How Long Do High End Jazz Basses Stay Tuned up ?

Discussion in 'Hardware, Setup & Repair [BG]' started by Bubble, Aug 23, 2019.

  1. Bubble


    Apr 17, 2013
    Listening to Fender's demos of guitars like the American Performer J bass, I hear some really good tone. But how well do they stay in good intonation and keep that Fender Growl ?
    I'm hoping constant setup is not needed to get that perfect zing to the tone.
  2. Bubble


    Apr 17, 2013
    Now this is a PJ bass, but listen to that tone.
    I tried a $25 alnico import pickup set in a cheap clone and got much better detail than the ceramic but not even close to this or the Jazz Bass. What I did hear were obvious errors in my intonation setup all across the neck. Seems the ceramic set sort of muds them out into a slushy mix. So I had to do a detailed intonation including micro error correction because even though I could get open and the 12th "intonated" on the meter, there were obvious out of tune frets. After getting a good balance of pickup height (now critical) and O - 12th now a bit of growl came out and all the octaves ring well.
    Just as I thought because the big ceramic bar makes a broad evenly spread magnetic field, the alnico's have a set of concentrated fields near the poles then spreading out at some distance. I really do not want the field to be so smooth because it makes a boring sine wave like tone.

    In case you haven't heard the American Performer series,
    Last edited: Aug 23, 2019
  3. JohnArnson


    May 28, 2019
    Intonation shouldn't change once set, regardless of the quality of the bass, as long as you use the same type and gauge of strings, really old strings can mess up intonation though, in which case you should just get a new set, and how precisely you will be able to set it depends entirely on how the bridge is constructed, though, with some patience, most bridges will allow for just about as perfect intonation as it is possible to get on a bass that doesn't have tempered frets, but I suspect you actually mean tuning.

    And as for that question it will vary a lot depending on a lot of different factors, including the individual instrument.

    Even on high end basses the stability of the neck varies some, which has something to say in how well it will stay tuned, local weather situations will have a say as well, more so the more unstable the neck of your bass happens to be.

    My cheap budget Ibanez Mikro bass has the most stable neck of all the guitars and basses I ever owned and holds tuning really well, and would probably do even better with better quality tuning mechanisms, which you should be insured is in order on a high end instrument.

    How long the strings will keep their freshness has nothing to do with the quality of the neck and tuner mechanisms of the bass though, and will depend exclusively on the type and quality of the strings you put on, as well as of course on how much you play them, how well you keep them clean e.t.c.

    So no specific numbers can actually be given for your question about that.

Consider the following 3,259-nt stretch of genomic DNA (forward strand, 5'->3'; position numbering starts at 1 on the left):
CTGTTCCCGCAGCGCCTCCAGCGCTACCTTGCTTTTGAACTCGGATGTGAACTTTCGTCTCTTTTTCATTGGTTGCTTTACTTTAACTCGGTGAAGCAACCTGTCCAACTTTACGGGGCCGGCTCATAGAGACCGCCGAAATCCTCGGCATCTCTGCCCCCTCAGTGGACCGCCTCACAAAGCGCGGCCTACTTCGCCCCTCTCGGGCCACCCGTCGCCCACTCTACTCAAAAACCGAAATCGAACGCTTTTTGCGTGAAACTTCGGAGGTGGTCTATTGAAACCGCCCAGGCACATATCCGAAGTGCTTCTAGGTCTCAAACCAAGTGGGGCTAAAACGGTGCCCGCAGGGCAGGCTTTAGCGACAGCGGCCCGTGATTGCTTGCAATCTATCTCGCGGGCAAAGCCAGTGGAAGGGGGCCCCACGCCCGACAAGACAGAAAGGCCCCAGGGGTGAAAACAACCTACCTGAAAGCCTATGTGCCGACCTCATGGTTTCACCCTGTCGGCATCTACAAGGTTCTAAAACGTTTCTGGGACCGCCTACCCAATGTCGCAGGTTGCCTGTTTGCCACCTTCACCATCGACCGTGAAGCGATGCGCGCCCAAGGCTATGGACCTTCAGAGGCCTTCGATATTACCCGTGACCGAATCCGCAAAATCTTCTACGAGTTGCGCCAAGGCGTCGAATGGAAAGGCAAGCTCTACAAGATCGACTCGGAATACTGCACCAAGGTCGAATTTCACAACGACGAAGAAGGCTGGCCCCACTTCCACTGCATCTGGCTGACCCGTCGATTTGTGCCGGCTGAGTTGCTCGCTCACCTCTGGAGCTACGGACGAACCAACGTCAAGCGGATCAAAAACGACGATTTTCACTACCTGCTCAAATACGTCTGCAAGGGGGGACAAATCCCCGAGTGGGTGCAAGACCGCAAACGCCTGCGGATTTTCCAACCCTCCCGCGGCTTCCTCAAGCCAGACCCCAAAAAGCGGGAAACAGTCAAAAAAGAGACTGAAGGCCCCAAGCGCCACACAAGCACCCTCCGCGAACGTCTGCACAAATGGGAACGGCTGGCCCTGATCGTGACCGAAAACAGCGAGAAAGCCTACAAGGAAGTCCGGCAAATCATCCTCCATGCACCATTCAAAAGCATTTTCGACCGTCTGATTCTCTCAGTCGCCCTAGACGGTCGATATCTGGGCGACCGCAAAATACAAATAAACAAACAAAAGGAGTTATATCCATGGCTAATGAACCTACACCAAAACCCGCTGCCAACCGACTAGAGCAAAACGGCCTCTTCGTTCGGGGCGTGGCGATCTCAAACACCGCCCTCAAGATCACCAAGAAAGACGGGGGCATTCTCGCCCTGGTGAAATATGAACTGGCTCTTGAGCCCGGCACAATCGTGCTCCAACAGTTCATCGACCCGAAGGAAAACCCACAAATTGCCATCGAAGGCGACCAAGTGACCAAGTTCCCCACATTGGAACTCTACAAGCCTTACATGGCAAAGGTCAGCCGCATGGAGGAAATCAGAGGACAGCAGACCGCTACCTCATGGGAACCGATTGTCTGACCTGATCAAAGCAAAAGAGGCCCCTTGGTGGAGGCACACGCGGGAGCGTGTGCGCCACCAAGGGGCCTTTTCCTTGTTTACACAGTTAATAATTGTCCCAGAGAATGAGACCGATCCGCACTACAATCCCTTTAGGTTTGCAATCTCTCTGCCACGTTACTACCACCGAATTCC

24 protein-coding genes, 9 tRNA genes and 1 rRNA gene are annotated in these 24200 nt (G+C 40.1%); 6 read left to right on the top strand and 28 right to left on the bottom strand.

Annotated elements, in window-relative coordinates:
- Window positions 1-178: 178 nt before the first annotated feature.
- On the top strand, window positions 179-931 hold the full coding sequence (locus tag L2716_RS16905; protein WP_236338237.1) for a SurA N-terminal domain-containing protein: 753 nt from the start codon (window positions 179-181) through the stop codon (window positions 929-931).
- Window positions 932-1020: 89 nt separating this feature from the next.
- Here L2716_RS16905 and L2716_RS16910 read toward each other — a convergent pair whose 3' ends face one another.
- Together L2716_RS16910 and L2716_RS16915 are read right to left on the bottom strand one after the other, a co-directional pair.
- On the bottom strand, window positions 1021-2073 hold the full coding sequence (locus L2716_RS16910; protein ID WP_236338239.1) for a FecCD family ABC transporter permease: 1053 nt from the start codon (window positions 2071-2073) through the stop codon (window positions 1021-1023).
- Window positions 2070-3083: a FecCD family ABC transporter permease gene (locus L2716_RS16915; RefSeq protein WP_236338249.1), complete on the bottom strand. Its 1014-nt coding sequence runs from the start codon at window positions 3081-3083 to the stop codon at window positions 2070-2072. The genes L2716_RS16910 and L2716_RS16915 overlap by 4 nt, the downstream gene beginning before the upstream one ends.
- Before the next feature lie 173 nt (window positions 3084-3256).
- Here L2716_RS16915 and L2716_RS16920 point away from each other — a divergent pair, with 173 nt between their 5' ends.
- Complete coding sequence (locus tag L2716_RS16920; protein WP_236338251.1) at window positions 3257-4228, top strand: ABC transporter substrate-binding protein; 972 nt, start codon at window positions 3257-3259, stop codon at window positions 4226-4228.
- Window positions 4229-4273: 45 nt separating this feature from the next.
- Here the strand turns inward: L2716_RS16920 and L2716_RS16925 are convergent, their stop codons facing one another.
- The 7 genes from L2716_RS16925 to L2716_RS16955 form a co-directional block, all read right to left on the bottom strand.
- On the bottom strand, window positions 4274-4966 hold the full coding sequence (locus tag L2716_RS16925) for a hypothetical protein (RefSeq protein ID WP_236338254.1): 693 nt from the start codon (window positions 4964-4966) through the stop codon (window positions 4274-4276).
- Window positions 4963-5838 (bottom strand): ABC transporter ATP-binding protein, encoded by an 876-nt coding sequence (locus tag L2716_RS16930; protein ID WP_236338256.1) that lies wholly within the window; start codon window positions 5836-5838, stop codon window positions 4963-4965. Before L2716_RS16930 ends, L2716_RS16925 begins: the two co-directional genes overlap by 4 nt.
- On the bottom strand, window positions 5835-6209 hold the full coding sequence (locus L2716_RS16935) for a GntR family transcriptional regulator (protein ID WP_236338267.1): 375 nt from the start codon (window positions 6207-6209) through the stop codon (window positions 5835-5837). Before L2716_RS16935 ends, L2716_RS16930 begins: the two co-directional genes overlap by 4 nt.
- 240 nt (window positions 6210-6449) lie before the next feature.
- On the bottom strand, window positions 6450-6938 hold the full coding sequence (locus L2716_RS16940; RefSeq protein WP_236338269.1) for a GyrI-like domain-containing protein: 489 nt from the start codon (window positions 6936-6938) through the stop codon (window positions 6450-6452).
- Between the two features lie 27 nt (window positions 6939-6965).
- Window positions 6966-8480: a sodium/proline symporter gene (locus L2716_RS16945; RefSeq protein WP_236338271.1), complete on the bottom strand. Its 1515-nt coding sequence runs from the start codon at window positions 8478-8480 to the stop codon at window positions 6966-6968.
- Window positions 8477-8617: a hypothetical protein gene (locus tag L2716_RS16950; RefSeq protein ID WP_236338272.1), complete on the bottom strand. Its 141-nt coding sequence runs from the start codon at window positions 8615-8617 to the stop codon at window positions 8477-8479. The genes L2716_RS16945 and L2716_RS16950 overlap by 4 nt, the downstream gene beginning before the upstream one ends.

And as said, some cheap budget basses will even have more stable necks than some high end basses.

    As for the round wound strings that keep fresh longest my guess is the coated stainless steel strings from Elixir, which due to the fact that they are stainless steel but coated will give them about the same level of brightness and feel as uncoated nickle round wound steel strings, but will make them keep fresh considerably longer.
    Last edited: Aug 26, 2019
  4. Bubble


    Apr 17, 2013
    Well I just wondered if the high end basses keep their intonation and setup better. Looking for something more than better sound and that high quality feel. Maybe the expensive ones are made from the best select woods that expand and contract the least.
  5. JohnArnson


    May 28, 2019
    Well, wood is definitely more carefully selected for high end basses, but it is hard to predict how wood will act over time, so, as I said, you will find that some individual high end basses might have less neck stability than some individual cheap low end basses.

    So yes, it increase the chance, but it is not a guarantee.

    Same goes for hardware, some cheap hardware used for low end basses will be flimsy and can more easily be notched out of it's settings than most more expensive quality hardware, but some budget hardware will be almost just as good.

    Again buying a high end bass does insure that you will get decent hardware installed from the start.

    So, yes, in some aspects buying a higher end bass will increase the chance that you get an overall more stable bass, even if by far most basses, even the cheapest budget ones usually don't have any issues with it's setup changing over time, bar tuning and neck relief, and while the higher end tuners on a high end bass will make for a more stable tuning, there is no guarantee that the neck will be more stable, but, as said, it does increase the chance that it is.

    Also be aware that the tone you hear in that video is produced and not exactly as recorded, so if you haven't got the same amp, recording and mixing equipment as they used for that video, you can forget to get that bass to sound exactly as it does there.

    You'll also find that how pickups sound has more to do with how they are constructed than what kind of magnets are used, though different magnet types does lend them self more easily to certain tone characteristics.

    And as I said no fretted instrument that doesn't have tempered frets will have perfect intonation, no matter how expensive it then might be.
    Last edited: Aug 27, 2019
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